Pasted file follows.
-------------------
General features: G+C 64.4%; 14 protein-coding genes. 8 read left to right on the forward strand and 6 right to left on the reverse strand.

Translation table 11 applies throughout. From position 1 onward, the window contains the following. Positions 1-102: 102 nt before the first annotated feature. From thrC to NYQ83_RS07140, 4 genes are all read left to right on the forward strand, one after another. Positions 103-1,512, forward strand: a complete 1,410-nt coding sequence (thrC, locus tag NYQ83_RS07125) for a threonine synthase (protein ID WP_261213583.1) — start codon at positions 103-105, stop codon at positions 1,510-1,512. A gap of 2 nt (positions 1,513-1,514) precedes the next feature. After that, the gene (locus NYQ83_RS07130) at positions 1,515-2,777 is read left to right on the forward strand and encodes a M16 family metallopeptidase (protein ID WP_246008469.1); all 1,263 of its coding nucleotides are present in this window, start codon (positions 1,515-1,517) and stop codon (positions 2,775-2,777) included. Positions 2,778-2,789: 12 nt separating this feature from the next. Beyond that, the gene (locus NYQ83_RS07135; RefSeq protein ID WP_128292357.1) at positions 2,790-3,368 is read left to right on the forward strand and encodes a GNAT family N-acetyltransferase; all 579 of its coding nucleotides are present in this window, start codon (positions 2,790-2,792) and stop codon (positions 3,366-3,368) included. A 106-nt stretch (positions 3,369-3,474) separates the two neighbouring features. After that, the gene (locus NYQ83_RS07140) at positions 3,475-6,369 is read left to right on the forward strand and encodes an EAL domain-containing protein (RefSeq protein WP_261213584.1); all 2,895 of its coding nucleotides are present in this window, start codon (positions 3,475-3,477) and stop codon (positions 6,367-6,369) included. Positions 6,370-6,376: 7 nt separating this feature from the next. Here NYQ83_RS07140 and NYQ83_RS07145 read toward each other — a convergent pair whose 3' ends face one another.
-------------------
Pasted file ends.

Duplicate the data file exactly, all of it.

General features: G+C 64.4%; 14 protein-coding genes. 8 read left to right on the forward strand and 6 right to left on the reverse strand.

Translation table 11 applies throughout. From position 1 onward, the window contains the following. Positions 1-102: 102 nt before the first annotated feature. From thrC to NYQ83_RS07140, 4 genes are all read left to right on the forward strand, one after another. Positions 103-1,512, forward strand: a complete 1,410-nt coding sequence (thrC, locus tag NYQ83_RS07125) for a threonine synthase (protein ID WP_261213583.1) — start codon at positions 103-105, stop codon at positions 1,510-1,512. A gap of 2 nt (positions 1,513-1,514) precedes the next feature. After that, the gene (locus NYQ83_RS07130) at positions 1,515-2,777 is read left to right on the forward strand and encodes a M16 family metallopeptidase (protein ID WP_246008469.1); all 1,263 of its coding nucleotides are present in this window, start codon (positions 1,515-1,517) and stop codon (positions 2,775-2,777) included. Positions 2,778-2,789: 12 nt separating this feature from the next. Beyond that, the gene (locus NYQ83_RS07135; RefSeq protein ID WP_128292357.1) at positions 2,790-3,368 is read left to right on the forward strand and encodes a GNAT family N-acetyltransferase; all 579 of its coding nucleotides are present in this window, start codon (positions 2,790-2,792) and stop codon (positions 3,366-3,368) included. A 106-nt stretch (positions 3,369-3,474) separates the two neighbouring features. After that, the gene (locus NYQ83_RS07140) at positions 3,475-6,369 is read left to right on the forward strand and encodes an EAL domain-containing protein (RefSeq protein WP_261213584.1); all 2,895 of its coding nucleotides are present in this window, start codon (positions 3,475-3,477) and stop codon (positions 6,367-6,369) included. Positions 6,370-6,376: 7 nt separating this feature from the next. Here NYQ83_RS07140 and NYQ83_RS07145 read toward each other — a convergent pair whose 3' ends face one another.